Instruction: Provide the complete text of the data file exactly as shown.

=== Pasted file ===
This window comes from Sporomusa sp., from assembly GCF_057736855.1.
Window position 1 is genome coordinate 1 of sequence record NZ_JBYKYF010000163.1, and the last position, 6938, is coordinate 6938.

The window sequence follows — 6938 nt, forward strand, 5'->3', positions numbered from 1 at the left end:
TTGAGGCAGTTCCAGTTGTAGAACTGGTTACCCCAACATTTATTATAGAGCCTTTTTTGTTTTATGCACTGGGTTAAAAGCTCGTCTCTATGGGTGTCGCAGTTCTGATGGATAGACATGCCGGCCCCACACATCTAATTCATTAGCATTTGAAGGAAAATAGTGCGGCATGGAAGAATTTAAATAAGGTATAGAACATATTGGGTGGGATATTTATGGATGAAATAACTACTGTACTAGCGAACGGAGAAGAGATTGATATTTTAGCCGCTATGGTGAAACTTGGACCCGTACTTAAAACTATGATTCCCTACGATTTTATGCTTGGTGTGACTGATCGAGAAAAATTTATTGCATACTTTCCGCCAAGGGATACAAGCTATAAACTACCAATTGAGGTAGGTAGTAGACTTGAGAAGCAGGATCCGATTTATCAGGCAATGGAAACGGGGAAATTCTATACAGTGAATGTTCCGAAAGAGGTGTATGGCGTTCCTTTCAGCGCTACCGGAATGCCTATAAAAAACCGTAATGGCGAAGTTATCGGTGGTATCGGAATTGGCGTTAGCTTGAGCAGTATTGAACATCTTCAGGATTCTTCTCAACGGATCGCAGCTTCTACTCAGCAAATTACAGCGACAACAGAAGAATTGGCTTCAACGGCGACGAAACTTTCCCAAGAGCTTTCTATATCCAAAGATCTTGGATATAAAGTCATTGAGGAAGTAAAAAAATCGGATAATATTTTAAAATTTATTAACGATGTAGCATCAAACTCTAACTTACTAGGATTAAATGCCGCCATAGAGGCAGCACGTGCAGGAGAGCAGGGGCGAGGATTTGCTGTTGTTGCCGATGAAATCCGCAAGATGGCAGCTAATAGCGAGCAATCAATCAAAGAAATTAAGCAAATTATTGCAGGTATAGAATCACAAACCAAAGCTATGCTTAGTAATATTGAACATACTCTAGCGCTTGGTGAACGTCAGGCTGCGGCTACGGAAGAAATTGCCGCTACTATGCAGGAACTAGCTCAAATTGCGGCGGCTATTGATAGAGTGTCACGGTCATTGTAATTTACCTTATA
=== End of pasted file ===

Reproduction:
This window comes from Sporomusa sp., from assembly GCF_057736855.1.
Window position 1 is genome coordinate 1 of sequence record NZ_JBYKYF010000163.1, and the last position, 6938, is coordinate 6938.

The window sequence follows — 6938 nt, forward strand, 5'->3', positions numbered from 1 at the left end:
TTGAGGCAGTTCCAGTTGTAGAACTGGTTACCCCAACATTTATTATAGAGCCTTTTTTGTTTTATGCACTGGGTTAAAAGCTCGTCTCTATGGGTGTCGCAGTTCTGATGGATAGACATGCCGGCCCCACACATCTAATTCATTAGCATTTGAAGGAAAATAGTGCGGCATGGAAGAATTTAAATAAGGTATAGAACATATTGGGTGGGATATTTATGGATGAAATAACTACTGTACTAGCGAACGGAGAAGAGATTGATATTTTAGCCGCTATGGTGAAACTTGGACCCGTACTTAAAACTATGATTCCCTACGATTTTATGCTTGGTGTGACTGATCGAGAAAAATTTATTGCATACTTTCCGCCAAGGGATACAAGCTATAAACTACCAATTGAGGTAGGTAGTAGACTTGAGAAGCAGGATCCGATTTATCAGGCAATGGAAACGGGGAAATTCTATACAGTGAATGTTCCGAAAGAGGTGTATGGCGTTCCTTTCAGCGCTACCGGAATGCCTATAAAAAACCGTAATGGCGAAGTTATCGGTGGTATCGGAATTGGCGTTAGCTTGAGCAGTATTGAACATCTTCAGGATTCTTCTCAACGGATCGCAGCTTCTACTCAGCAAATTACAGCGACAACAGAAGAATTGGCTTCAACGGCGACGAAACTTTCCCAAGAGCTTTCTATATCCAAAGATCTTGGATATAAAGTCATTGAGGAAGTAAAAAAATCGGATAATATTTTAAAATTTATTAACGATGTAGCATCAAACTCTAACTTACTAGGATTAAATGCCGCCATAGAGGCAGCACGTGCAGGAGAGCAGGGGCGAGGATTTGCTGTTGTTGCCGATGAAATCCGCAAGATGGCAGCTAATAGCGAGCAATCAATCAAAGAAATTAAGCAAATTATTGCAGGTATAGAATCACAAACCAAAGCTATGCTTAGTAATATTGAACATACTCTAGCGCTTGGTGAACGTCAGGCTGCGGCTACGGAAGAAATTGCCGCTACTATGCAGGAACTAGCTCAAATTGCGGCGGCTATTGATAGAGTGTCACGGTCATTGTAATTTACCTTATA